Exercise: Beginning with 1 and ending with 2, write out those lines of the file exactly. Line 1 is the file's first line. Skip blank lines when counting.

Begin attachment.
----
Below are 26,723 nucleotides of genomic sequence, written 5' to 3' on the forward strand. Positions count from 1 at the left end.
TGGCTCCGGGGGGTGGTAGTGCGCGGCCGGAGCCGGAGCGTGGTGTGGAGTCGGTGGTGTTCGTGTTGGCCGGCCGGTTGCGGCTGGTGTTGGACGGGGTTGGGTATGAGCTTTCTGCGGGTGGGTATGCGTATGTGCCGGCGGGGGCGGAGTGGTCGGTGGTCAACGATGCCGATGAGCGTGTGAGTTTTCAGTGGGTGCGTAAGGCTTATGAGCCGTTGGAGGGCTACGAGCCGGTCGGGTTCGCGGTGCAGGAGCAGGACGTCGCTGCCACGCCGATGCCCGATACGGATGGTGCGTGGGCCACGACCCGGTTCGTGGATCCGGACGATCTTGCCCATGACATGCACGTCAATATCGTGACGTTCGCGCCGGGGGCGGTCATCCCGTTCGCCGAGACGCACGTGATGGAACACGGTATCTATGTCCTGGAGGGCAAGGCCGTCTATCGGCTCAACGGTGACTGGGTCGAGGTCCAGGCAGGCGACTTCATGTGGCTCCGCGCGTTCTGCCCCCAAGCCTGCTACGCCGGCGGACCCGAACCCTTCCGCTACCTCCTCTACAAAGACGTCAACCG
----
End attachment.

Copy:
Below are 26,723 nucleotides of genomic sequence, written 5' to 3' on the forward strand. Positions count from 1 at the left end.
TGGCTCCGGGGGGTGGTAGTGCGCGGCCGGAGCCGGAGCGTGGTGTGGAGTCGGTGGTGTTCGTGTTGGCCGGCCGGTTGCGGCTGGTGTTGGACGGGGTTGGGTATGAGCTTTCTGCGGGTGGGTATGCGTATGTGCCGGCGGGGGCGGAGTGGTCGGTGGTCAACGATGCCGATGAGCGTGTGAGTTTTCAGTGGGTGCGTAAGGCTTATGAGCCGTTGGAGGGCTACGAGCCGGTCGGGTTCGCGGTGCAGGAGCAGGACGTCGCTGCCACGCCGATGCCCGATACGGATGGTGCGTGGGCCACGACCCGGTTCGTGGATCCGGACGATCTTGCCCATGACATGCACGTCAATATCGTGACGTTCGCGCCGGGGGCGGTCATCCCGTTCGCCGAGACGCACGTGATGGAACACGGTATCTATGTCCTGGAGGGCAAGGCCGTCTATCGGCTCAACGGTGACTGGGTCGAGGTCCAGGCAGGCGACTTCATGTGGCTCCGCGCGTTCTGCCCCCAAGCCTGCTACGCCGGCGGACCCGAACCCTTCCGCTACCTCCTCTACAAAGACGTCAACCG